Round about the tabernacle was a court, enclosed by curtains hung upon sixty pillars (Exodus 27:9-18). This court was 150 feet long and 75 feet broad. Within it were placed the altar of burnt offering, which measured 7 1/2 feet in length and breadth and 4 1/2 feet high, with horns at the four corners, and the laver of brass (Exodus 30:18), which stood between the altar and the tabernacle.ETI Tabernacle.12

    The whole tabernacle was completed in seven months. On the first day of the first month of the second year after the Exodus, it was formally set up, and the cloud of the divine presence descended on it (Exodus 39:22-43; Exodus 40:1-38). It cost 29 talents 730 shekels of gold, 100 talents 1,775 shekels of silver, 70 talents 2,400 shekels of brass (Exodus 38:24-31).ETI Tabernacle.13

    The tabernacle was so constructed that it could easily be taken down and conveyed from place to place during the wanderings in the wilderness. The first encampment of the Israelites after crossing the Jordan was at Gilgal, and there the tabernacle remained for seven years (Joshua 4:19). It was afterwards removed to Shiloh (Joshua 18:1), where it remained during the time of the Judges, till the days of Eli, when the ark, having been carried out into the camp when the Israelites were at war with the Philistines, was taken by the enemy (1 Samuel 4), and was never afterwards restored to its place in the tabernacle. The old tabernacle erected by Moses in the wilderness was transferred to Nob (1 Samuel 21:1), and after the destruction of that city by Saul (1 Samuel 22:9; 1 Chronicles 16:39, 1 Chronicles 16:40), to Gibeon. It is mentioned for the last time in 1 Chronicles 21:29. A new tabernacle was erected by David at Jerusalem (2 Samuel 6:17; 1 Chronicles 16:1), and the ark was brought from Perez-uzzah and deposited in it (2 Samuel 6:8-17; 2 Chronicles 1:4).ETI Tabernacle.14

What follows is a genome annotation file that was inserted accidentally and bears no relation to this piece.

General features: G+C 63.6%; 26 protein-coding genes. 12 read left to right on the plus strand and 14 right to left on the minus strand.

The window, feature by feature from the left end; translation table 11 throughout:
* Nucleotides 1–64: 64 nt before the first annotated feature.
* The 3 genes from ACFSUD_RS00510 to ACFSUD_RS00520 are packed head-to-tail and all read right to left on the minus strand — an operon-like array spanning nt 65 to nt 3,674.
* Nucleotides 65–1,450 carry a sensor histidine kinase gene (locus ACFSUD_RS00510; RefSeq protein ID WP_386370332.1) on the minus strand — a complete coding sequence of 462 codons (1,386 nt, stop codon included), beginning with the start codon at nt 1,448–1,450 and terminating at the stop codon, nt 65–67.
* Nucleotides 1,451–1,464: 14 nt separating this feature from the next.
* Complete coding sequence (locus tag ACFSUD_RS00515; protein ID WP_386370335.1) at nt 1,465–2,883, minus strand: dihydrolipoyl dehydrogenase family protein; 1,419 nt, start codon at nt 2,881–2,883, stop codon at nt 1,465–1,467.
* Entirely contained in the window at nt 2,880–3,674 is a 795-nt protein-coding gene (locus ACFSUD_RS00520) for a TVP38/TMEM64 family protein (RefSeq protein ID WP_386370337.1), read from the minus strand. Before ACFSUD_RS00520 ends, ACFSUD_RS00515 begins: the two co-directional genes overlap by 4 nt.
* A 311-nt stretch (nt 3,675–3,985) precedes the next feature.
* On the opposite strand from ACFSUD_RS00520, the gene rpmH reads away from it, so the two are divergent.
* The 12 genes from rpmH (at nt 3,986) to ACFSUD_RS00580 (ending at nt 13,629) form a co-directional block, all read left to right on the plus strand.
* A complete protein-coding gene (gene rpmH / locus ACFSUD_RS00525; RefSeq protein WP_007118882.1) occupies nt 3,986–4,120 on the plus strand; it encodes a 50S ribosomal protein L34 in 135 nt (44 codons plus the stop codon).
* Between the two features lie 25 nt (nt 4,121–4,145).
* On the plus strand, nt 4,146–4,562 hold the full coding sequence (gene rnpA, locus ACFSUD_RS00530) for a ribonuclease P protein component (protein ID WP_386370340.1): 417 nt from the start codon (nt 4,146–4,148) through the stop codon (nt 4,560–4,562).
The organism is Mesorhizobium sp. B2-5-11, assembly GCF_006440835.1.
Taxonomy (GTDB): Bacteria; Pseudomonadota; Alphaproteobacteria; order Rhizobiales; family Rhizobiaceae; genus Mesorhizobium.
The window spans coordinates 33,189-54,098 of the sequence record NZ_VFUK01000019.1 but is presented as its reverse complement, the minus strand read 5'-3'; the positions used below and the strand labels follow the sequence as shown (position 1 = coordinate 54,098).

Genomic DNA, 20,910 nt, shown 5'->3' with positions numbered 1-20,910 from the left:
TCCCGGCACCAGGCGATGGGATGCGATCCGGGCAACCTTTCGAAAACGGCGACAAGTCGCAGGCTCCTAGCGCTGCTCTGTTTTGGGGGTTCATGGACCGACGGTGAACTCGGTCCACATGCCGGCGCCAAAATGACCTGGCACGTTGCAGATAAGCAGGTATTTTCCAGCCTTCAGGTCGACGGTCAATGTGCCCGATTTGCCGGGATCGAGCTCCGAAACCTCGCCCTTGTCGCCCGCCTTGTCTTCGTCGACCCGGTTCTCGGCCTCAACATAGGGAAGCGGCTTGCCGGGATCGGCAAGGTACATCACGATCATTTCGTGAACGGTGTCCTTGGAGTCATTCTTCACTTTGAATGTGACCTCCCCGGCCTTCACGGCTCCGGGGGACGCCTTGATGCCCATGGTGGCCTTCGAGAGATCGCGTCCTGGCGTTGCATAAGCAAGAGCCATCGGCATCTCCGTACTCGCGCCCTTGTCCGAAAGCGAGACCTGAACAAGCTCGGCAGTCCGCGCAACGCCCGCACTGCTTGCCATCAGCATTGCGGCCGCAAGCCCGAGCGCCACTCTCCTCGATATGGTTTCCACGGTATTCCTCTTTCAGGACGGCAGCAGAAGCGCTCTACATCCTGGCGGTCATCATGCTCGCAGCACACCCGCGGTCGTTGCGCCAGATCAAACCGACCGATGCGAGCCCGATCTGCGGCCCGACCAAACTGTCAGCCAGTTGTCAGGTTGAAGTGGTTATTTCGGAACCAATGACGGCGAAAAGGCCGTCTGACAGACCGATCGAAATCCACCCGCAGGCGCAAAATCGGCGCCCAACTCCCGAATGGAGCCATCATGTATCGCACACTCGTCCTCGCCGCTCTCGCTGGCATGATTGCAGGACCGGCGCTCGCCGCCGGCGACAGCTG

The word thus rendered (‘ohel) in Exodus 33:7 denotes simply a tent, probably Moses’ own tent, for the tabernacle was not yet erected.ETI Tabernacle.15

    Tabernacles, Feast of

    Tabernacles, Feast of — the third of the great annual festivals of the Jews (Leviticus 23:33-43). It is also called the “feast of ingathering” (Exodus 23:16; Deuteronomy 16:13). It was celebrated immediately after the harvest, in the month Tisri, and the celebration lasted for eight days (Leviticus 23:33-43). During that period the people left their homes and lived in booths formed of the branches of trees. The sacrifices offered at this time are mentioned in Numbers 29:13-38. It was at the time of this feast that Solomon’s temple was dedicated (1 Kings 8:2). Mention is made of it after the return from the Captivity. This feast was designed (1) to be a memorial of the wilderness wanderings, when the people dwelt in booths (Leviticus 23:43), and (2) to be a harvest thanksgiving (Nehemiah 8:9-18). The Jews, at a later time, introduced two appendages to the original festival, viz., (1) that of drawing water from the Pool of Siloam, and pouring it upon the altar (John 7:2, John 7:37), as a memorial of the water from the rock in Horeb; and (2) of lighting the lamps at night, a memorial of the pillar of fire by night during their wanderings.ETI Tabernacles, Feast of.2